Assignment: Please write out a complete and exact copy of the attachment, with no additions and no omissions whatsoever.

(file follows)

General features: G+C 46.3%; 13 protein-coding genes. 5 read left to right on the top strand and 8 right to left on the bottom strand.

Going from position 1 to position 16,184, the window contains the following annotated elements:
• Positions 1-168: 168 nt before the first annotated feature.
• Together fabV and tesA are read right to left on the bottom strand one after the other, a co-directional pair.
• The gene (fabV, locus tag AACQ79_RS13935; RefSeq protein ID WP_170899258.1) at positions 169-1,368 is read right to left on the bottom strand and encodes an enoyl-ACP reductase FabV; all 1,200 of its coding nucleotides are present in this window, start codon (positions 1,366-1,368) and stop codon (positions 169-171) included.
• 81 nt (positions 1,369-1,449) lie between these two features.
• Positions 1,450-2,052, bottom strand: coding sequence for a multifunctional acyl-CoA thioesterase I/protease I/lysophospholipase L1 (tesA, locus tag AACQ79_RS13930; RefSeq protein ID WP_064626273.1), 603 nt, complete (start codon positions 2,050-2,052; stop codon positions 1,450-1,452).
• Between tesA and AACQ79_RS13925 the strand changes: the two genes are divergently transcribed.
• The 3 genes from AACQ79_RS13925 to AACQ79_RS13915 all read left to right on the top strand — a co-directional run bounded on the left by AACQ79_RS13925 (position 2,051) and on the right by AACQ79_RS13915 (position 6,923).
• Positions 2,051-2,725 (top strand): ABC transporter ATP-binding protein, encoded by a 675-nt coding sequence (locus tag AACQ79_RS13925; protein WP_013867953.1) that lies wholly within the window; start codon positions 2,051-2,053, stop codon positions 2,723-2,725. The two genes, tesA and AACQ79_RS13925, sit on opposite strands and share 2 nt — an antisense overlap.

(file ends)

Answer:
General features: G+C 46.3%; 13 protein-coding genes. 5 read left to right on the top strand and 8 right to left on the bottom strand.

Going from position 1 to position 16,184, the window contains the following annotated elements:
• Positions 1-168: 168 nt before the first annotated feature.
• Together fabV and tesA are read right to left on the bottom strand one after the other, a co-directional pair.
• The gene (fabV, locus tag AACQ79_RS13935; RefSeq protein ID WP_170899258.1) at positions 169-1,368 is read right to left on the bottom strand and encodes an enoyl-ACP reductase FabV; all 1,200 of its coding nucleotides are present in this window, start codon (positions 1,366-1,368) and stop codon (positions 169-171) included.
• 81 nt (positions 1,369-1,449) lie between these two features.
• Positions 1,450-2,052, bottom strand: coding sequence for a multifunctional acyl-CoA thioesterase I/protease I/lysophospholipase L1 (tesA, locus tag AACQ79_RS13930; RefSeq protein ID WP_064626273.1), 603 nt, complete (start codon positions 2,050-2,052; stop codon positions 1,450-1,452).
• Between tesA and AACQ79_RS13925 the strand changes: the two genes are divergently transcribed.
• The 3 genes from AACQ79_RS13925 to AACQ79_RS13915 all read left to right on the top strand — a co-directional run bounded on the left by AACQ79_RS13925 (position 2,051) and on the right by AACQ79_RS13915 (position 6,923).
• Positions 2,051-2,725 (top strand): ABC transporter ATP-binding protein, encoded by a 675-nt coding sequence (locus tag AACQ79_RS13925; protein WP_013867953.1) that lies wholly within the window; start codon positions 2,051-2,053, stop codon positions 2,723-2,725. The two genes, tesA and AACQ79_RS13925, sit on opposite strands and share 2 nt — an antisense overlap.